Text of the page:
NINE MILE, Tenn. -- History lives and breathes here.
From the century-old Bledsoe County farmhouse where she was raised and still lives, Elizabeth Robnett nurtures the legacy bequeathed to her.
Sheets of yellow legal paper stick out of books and boxes everywhere, and collections of notes in Robnett's script are piled here and there. They list names, dates and locations, showing her study and some of her recent work toward a third county history book -- "This and That in Bledsoe County for 200 Years."
At 92, when she talks about history, you can see the gunfire flash in her eyes, hear the tread of marching boots in her voice and feel the love in her heart for her native Bledsoe.
"I wish there was some way to download her brain to a drive and store it," said Colleen Spears, a Bledsoe County native now living in Brentwood and a member of the Crockett's Forge Seat Chapter of the National Society United States Daughters of 1812.
Roots run deep here for Robnett, a one-time history teacher. Her family was among some of the first to settle in the region in the early 1800s after arriving on this continent's soil in Pennsylvania and Delaware around 1790. When the nation was divided by civil war, her kin took up arms -- some for the Union, some for the Confederacy -- and talk of Northern sympathies struck at the heart of her family.
"My great-grandfather was killed in his backyard," she said. His son was in the Union Army, and he had a reputation as a "Union sympathizer" who sought supplies for Union soldiers.
And Robnett -- "Miss" Robnett if you know what's good for you -- has made it her life's work to research and accurately document the county's history and its links back through time.
"She is history," Spears said. "She knows it. She taught it. She's done so much for Bledsoe County in the area of history and preserving the information that we have."
Almost any family with roots in the county can talk to Robnett and gather a stockpile of information from the Bledsoe County expert who can "whip out a file" that often documents generations of some of the region's earliest families. The families' paths through history pass through her home like time travelers in the documents, books, notes and family Bibles socked away in boxes and on shelves throughout the house.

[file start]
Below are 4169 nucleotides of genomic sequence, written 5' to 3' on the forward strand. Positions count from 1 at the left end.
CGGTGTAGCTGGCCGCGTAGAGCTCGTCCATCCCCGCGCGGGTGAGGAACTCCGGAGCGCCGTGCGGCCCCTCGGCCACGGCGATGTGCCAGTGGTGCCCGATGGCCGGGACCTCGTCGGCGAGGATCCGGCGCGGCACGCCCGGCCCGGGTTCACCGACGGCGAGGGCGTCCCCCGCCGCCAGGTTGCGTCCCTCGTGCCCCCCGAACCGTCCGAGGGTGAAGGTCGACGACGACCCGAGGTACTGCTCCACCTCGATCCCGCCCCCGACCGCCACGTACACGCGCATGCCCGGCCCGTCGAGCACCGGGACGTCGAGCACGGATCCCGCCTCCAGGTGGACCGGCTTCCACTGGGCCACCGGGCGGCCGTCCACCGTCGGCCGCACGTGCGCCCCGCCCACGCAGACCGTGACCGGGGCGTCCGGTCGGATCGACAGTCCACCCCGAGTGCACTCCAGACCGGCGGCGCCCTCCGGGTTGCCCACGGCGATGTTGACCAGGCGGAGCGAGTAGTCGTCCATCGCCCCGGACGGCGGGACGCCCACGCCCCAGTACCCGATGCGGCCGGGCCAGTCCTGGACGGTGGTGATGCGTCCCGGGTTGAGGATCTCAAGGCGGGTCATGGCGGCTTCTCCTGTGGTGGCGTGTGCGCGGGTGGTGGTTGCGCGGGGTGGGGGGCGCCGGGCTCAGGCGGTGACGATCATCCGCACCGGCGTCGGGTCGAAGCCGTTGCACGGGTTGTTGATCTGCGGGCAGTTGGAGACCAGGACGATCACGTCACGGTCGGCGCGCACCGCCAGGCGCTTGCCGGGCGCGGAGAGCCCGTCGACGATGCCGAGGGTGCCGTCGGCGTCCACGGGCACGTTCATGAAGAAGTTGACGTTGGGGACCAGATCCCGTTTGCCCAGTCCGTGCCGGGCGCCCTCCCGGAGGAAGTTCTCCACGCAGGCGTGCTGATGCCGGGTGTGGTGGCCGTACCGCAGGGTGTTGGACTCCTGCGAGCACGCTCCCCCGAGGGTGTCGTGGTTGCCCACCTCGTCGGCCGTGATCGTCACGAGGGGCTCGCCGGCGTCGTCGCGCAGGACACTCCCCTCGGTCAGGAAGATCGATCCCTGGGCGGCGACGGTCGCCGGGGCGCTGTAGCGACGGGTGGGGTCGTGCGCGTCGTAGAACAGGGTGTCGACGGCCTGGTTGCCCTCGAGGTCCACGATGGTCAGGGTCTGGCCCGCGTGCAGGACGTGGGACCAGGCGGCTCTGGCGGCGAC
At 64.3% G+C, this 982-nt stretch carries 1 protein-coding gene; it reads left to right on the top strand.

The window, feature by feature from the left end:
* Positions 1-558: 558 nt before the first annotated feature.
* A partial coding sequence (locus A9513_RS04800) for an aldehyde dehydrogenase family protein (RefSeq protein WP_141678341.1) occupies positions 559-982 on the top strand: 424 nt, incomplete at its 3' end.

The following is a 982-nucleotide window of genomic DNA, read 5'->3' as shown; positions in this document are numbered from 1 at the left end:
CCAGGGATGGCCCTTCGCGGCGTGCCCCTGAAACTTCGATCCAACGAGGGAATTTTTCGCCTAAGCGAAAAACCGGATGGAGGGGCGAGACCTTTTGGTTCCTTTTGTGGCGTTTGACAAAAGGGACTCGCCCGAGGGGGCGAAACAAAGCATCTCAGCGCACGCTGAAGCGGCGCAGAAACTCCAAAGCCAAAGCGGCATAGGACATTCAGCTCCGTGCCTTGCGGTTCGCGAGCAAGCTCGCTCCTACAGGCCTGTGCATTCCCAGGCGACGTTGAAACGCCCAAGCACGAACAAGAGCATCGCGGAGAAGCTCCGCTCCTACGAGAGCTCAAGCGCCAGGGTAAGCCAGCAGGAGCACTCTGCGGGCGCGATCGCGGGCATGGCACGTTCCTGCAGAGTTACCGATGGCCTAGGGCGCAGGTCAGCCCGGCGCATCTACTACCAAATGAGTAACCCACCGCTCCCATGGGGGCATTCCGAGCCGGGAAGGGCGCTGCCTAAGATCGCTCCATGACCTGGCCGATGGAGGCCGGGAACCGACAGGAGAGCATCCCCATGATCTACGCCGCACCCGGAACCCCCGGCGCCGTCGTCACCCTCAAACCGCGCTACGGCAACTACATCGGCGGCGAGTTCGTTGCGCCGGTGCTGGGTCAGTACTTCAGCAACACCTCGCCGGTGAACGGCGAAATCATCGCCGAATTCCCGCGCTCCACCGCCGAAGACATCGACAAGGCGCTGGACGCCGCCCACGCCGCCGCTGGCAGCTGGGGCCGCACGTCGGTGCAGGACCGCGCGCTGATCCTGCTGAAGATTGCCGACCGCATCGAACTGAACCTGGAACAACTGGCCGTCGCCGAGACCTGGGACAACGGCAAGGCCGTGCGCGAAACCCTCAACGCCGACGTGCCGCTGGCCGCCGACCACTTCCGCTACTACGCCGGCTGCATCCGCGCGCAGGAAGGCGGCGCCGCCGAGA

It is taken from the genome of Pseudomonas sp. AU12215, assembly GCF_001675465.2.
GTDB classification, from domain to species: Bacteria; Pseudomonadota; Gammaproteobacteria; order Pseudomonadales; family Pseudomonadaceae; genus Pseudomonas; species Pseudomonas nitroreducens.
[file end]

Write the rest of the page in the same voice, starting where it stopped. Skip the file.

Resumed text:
Over the decades, Bledsoe County lost much of its historical record in a couple of courthouse fires, and some officials over the years lost or took home other documents, she said. Piecing together local history has been a jigsaw puzzle at times, she said.
"She's spent her whole life accumulating this information and what's been passed down from her family. She's irreplaceable," Spears said.
It was Spears who nominated Robnett for the first-ever history award issued to a Tennessean by the National Society United States Daughters of 1812. The organization's newly established award, awarded to Robnett about a month ago, marks the 200th anniversary of the War of 1812.
While walls in her upstairs research library show numerous awards and recognitions, Robnett said the award from the Daughters of 1812 group means a great deal to her because of the connections Bledsoe County and its families, including hers, have with the War of 1812.
Asked what it means to be the county's keeper of history, Robnett replied, "I'm about to smother in my junk upstairs."
Robnett lives in the 12-room farmhouse with her sister, Sue, on the family spread dubbed "Spring Hill Farm," where about 30 head of cattle roam the still-green winter pasture surrounding the house at the foot of Walden's Ridge. Though more than 100 years old, the home has modern furnishings and decor mixed in with startling bits of history.
The house was built by Frank Worthington in 1900, and Robnett's parents moved there in 1919 from their home in Pikeville, Tenn.